For instance, the wise exegetes of MIM aver that “it’s not fair to compare Maoism with Jesus Christ in the abstract. Maybe Mao did not obey the 10 Commandments. But his followers have a better practice than the Christians when it comes to ending oppression.” Maybe Chairman Mao didn’t live up to the Ten Commandments?!? We have a sneaking suspicion that he failed to comply with that thorny “Thou Shalt Not Kill” commandment.
Other than that trifling criticism, we’re quite sure that this line of reasoning pans out. After all, Christian teaching was greatly responsible for the abolition of slavery, whereas the epigones of Mao have been busy butchering their countrymen—and, MIM would hasten to add, writing a Maoist newspaper. Advantage Maoists!
As the website of MIM makes clear, dear reader, the group is not a rag-tag assortment of authoritarian highbrows who spend their time sorting out the doctrinal disputes between “Kim Il Sungists,” “Crypto-Trotskyists,” and “Hoxhaites.” Au contraire: The cheery adherents to the Maoist Internationalist Movement are spreading the word about the impending proletarian revolution through such reasonable avenues as movie reviews.
As MIM’s website shows, its members are forestalling the rise of a Communist dictatorship by penning clever film reviews that assess how much the movies in question conform to orthodox Maoism. It’s kind of like Deng Xiaoping meets “Ishtar.” So step aside, Ebert and Roper: The comrades at MIM are hunting through such cinematic masterpieces as “Lara Croft Tomb Raider” to find their political utility.
Orthodox Maoist film criticism: It does sound like fun, doesn’t it? Sadly, however, our comrades at MIM compose reviews with enough irritating thematic and stylistic tics to make their entire filmic enterprise faintly ridiculous.
Take, for example, the Maoist Internationalist Movement’s disquisition on “South Pacific.” The review begins thus:
This film musical won the 1958 Academy Award for Best Sound. While all Rogers & Hammerstein productions involve class, nation and gender, they were never revolutionary and seem quite dated now.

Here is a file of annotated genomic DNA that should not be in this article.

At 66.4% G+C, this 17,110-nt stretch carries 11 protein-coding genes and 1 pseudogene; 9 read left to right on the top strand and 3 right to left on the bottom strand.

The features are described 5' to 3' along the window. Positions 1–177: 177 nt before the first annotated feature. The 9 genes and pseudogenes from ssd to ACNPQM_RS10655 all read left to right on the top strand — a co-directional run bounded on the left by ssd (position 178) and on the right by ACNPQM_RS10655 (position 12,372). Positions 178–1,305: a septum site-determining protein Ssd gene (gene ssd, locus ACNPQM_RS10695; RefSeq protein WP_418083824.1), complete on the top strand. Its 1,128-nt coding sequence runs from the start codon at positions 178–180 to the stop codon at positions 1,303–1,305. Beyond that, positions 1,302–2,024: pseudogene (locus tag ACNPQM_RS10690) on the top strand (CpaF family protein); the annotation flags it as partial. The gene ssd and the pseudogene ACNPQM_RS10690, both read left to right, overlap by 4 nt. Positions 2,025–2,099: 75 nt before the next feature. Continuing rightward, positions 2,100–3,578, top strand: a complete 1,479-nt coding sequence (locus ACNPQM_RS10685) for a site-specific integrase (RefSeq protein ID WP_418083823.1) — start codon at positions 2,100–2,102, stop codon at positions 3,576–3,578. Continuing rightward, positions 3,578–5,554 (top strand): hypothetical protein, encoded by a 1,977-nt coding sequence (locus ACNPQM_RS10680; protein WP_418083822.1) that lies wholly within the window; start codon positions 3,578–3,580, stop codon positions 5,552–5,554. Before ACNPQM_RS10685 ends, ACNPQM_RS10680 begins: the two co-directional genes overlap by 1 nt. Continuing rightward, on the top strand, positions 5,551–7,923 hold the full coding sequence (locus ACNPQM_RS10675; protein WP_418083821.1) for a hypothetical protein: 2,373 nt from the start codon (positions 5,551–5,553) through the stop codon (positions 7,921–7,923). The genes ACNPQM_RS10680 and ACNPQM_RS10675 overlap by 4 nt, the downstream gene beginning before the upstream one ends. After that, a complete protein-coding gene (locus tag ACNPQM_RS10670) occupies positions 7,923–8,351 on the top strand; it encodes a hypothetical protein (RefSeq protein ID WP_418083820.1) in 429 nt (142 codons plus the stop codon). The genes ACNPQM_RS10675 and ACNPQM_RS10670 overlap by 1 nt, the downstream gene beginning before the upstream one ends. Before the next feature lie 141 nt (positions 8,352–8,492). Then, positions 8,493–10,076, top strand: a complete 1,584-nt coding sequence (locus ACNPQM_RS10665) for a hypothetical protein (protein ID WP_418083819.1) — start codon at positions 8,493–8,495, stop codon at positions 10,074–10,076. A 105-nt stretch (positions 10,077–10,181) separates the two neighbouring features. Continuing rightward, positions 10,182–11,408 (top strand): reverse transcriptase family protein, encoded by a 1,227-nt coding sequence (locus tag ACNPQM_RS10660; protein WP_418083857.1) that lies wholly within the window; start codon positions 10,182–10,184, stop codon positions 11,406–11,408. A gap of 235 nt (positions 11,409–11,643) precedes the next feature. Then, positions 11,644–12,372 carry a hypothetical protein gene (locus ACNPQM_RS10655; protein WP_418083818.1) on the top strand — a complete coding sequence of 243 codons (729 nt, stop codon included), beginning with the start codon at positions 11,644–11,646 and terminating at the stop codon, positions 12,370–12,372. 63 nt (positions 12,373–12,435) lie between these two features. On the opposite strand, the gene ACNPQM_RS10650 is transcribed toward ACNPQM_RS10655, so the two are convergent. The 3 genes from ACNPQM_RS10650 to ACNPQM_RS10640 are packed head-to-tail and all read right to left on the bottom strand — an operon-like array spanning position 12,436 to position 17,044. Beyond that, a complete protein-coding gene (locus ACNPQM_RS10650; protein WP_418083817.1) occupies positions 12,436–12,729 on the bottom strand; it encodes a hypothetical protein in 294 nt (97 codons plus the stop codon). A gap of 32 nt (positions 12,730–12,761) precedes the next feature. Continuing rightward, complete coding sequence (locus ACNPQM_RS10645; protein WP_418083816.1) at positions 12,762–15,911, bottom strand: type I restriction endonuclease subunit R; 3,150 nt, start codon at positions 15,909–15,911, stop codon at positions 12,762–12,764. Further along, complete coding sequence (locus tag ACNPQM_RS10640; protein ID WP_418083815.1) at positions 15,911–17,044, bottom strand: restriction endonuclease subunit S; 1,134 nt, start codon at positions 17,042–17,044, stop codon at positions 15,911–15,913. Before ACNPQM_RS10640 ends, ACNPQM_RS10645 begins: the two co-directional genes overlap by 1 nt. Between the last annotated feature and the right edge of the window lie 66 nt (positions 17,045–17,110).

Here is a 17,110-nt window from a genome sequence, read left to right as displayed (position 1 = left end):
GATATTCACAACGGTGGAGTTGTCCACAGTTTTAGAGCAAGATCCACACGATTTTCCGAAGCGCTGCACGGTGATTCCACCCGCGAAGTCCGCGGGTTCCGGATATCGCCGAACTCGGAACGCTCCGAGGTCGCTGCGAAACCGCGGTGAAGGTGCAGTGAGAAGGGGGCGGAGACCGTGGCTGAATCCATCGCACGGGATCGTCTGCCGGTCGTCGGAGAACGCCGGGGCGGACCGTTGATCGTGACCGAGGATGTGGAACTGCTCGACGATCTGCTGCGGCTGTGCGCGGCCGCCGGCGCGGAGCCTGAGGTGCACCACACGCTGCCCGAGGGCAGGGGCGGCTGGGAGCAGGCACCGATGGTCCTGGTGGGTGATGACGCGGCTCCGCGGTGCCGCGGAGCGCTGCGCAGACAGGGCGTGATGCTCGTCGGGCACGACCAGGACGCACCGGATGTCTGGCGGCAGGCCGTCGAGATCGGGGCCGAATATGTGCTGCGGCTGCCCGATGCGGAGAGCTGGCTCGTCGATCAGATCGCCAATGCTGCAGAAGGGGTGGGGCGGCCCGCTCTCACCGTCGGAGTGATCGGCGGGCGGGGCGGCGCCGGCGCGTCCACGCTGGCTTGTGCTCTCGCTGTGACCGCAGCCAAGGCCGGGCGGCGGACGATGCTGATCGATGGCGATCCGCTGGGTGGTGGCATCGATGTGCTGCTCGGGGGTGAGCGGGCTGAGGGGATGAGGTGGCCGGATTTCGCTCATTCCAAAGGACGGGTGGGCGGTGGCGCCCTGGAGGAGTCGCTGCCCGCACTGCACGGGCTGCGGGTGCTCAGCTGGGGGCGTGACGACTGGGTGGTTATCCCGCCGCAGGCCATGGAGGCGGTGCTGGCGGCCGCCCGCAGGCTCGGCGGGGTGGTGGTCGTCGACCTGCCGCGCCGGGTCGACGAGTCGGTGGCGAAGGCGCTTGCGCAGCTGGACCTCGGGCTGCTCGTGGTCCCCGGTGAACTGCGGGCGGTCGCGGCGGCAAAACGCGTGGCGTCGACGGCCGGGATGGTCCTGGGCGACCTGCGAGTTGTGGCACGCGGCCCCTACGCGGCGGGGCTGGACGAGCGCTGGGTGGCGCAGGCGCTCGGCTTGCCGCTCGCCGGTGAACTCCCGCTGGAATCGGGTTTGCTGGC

Ah, yes: “South Pacific” is hopelessly passé, but Maoism is strikingly au courant. MIM continues:
On the other hand, given how much of the world has not changed since 1958, the message is still mildly progressive. Although the context is World War II between the united [sic] $tates [sic] and Japan in the South Pacific, the main content of the film is the romantic relations of Amerikkkan [sic] soldiers from Arkansas and Kansas with the local people of different race [sic] and culture than [sic] their own.
Here we, the crack young staff of “The Hatemonger’s Quarterly,” detect one of the aesthetic irritants we mentioned above. To be sure, changing the “S” in United States to a “$” is a stroke of genius—and well worth repeating ad nauseam on MIM’s site. But, if our charming Maoists refer to “Amerikkka,” why don’t they go all out and allude to “Arkkkansas” and “Kkkansas”? In short, why the selective stuttering?
The erudite review concludes with a rousing finale: “The trade-off [with ‘South Pacific’] is that audiences may criticize the dictatorship of the proletariat if all films are socialist realist films. Of course, it’s also better if the audience does learn to maneuver through political subtleties and not always rely on stark contrasts directed by the vanguard party.”
So…you liked it? Two starved and emaciated thumbs up?
MIM’s movie reviews also have a tendency to stray from the topic at hand. Such is clearly the case in regard to its discussion of “Terminator III: The Rise of the Machines.” In the course of their disquisition, the Leonard Maltins of MIM dilate on the absurdity of maintaining that “the humyn [sic] is not ‘perfectible’”: